“Cannabis is becoming a more common agent used by cancer patients,” said Steven A. Pergam, MD, MPH, of the Fred Hutchinson Cancer Research Center in Seattle, Washington, who has worked with colleagues to survey patients.11

“We found that about 1 in 5 patients in our survey were using cannabis in some form during their therapy,” Dr Pergam said. Seventy percent of active users surveyed smoked the drug, of whom 50% used a vaporizer. 

Patients use cannabis for a number of reasons, Dr Pergam told Cancer Therapy Advisor. Most, but not all, patients cited physical symptoms, such as pain, appetite stimulation or nausea control, he said. However, the evidence base for benefits remains “thin,” he added.

“We were surprised that use for neuropsychiatric symptoms, such as stress, coping with their illness and depression, were other common drivers,” Dr Pergam said. “What we hear from patients is that they like the idea of cannabis because it isn’t a ‘drug’ and that it is a natural product.”  

Some patients also said they believe cannabis actually helps treat their cancer, despite the absence of any data supporting such claims. 

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Between 66% and 68% of patients with cancer who use medical marijuana smoke cannabis cigarettes as their mode of delivery, compared with between 11% and 15% who use edibles and up to 16.5% who use vaporizers, according to a 2017 survey.10 

Little is known about why some patients chose to vape cannabis products. Some patients with finger neuropathy can find it difficult to roll cannabis cigarettes or to use lighters. Because some cancer treatments affect insulin pathways, and because some patients with cancer also have diabetes or prediabetes, sugar-laden edibles can also be a problematic way to administer medical marijuana. One patient whose breast cancer is in remission told Cancer Therapy Advisor that the administration of her mTOR inhibitor precludes the use of edibles, for example.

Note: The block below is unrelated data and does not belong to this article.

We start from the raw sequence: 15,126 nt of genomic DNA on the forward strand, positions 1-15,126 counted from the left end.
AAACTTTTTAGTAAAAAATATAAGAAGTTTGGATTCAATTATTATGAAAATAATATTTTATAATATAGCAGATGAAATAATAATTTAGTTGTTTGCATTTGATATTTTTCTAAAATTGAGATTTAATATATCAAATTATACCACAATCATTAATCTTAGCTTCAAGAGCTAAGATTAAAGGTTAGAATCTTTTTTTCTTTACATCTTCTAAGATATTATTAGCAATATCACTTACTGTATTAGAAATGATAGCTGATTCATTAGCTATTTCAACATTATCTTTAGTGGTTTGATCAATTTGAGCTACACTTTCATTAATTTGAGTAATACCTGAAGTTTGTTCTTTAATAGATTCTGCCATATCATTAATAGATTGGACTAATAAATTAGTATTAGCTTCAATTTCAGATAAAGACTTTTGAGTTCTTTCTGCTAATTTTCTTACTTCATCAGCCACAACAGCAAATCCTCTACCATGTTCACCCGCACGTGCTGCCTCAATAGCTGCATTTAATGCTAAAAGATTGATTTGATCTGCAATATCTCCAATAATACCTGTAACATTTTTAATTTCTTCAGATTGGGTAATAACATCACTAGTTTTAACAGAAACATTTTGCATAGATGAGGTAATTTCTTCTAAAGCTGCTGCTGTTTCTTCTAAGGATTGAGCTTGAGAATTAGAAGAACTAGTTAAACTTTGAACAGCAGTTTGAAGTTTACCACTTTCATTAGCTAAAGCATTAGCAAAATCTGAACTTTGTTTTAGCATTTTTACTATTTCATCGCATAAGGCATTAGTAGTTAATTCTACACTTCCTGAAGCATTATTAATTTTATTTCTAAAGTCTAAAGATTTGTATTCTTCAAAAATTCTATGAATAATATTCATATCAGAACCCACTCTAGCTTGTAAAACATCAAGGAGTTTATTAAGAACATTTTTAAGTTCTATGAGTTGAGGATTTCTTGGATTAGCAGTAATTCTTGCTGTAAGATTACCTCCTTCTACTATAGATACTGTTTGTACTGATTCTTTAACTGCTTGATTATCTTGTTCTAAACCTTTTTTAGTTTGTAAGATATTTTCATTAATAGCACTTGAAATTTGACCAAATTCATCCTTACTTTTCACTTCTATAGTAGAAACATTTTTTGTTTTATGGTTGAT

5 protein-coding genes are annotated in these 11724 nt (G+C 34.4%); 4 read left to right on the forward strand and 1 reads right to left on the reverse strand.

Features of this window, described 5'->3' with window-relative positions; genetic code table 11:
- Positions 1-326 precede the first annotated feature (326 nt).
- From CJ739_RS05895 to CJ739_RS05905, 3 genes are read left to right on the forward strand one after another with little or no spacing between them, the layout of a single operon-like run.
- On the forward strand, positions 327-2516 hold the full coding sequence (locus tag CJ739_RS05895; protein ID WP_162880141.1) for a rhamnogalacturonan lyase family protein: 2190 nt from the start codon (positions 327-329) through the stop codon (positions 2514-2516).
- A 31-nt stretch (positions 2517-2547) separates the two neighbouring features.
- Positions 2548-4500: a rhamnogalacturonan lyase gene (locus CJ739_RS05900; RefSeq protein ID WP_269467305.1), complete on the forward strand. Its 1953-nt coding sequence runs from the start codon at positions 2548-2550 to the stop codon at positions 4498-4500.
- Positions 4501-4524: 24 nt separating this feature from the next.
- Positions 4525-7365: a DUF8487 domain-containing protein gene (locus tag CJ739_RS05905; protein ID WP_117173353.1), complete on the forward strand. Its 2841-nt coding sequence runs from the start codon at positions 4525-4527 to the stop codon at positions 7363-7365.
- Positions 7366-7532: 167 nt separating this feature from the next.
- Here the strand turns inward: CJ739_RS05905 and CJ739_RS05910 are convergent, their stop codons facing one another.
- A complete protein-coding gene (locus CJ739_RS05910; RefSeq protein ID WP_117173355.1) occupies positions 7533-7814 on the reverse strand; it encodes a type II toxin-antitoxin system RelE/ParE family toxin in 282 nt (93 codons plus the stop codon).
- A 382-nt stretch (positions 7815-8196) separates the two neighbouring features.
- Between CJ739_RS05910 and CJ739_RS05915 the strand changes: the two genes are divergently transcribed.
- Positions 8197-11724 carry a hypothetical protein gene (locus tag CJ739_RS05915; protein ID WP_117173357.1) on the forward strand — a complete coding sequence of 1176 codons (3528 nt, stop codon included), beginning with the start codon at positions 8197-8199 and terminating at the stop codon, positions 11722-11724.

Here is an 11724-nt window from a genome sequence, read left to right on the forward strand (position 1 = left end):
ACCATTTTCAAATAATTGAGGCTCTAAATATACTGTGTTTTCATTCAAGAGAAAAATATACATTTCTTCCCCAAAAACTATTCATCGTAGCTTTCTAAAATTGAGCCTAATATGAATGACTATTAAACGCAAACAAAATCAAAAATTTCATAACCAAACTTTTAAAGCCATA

“Cancer thrives on sugar,” Dr Abrams noted. “Cancer doesn’t use oxygen for energy — it uses glucose.”

Some clinicians and public health officials are now advising patients with cancer to avoid e-cigarette use of cannabis products, at least until more is known about the wave of recent hospitalizations and deaths. The CDC is also advising that people not use e-cigarette or vaping products that contain THC.1

But there are also reasons to worry about patients with cancer smoking cannabis, which sometimes harbors molds that can cause life-threatening lung infections.

“In patients with leukemia, those undergoing bone marrow transplant or those with very weakened immune systems, I definitely wouldn’t recommend use, particularly smoking cannabis,” Dr Pergam said. “The new data on vaping-related lung injury is particularly concerning, as severe complications have been reported primarily in patients using vaping [e-cigarette] devices for THC. I think this is more evidence that cancer patients who use cannabis need to be cautious.”

Worse, cannabis might have negative drug-drug interactions with some anticancer agents — and that might be the case regardless of whether it is smoked or vaped.12,13 For example, retrospective research suggests cannabis use during immunotherapy may reduce tumor response rates (although in the study, this reduction had no impact on survival, Dr Abrams pointed out).13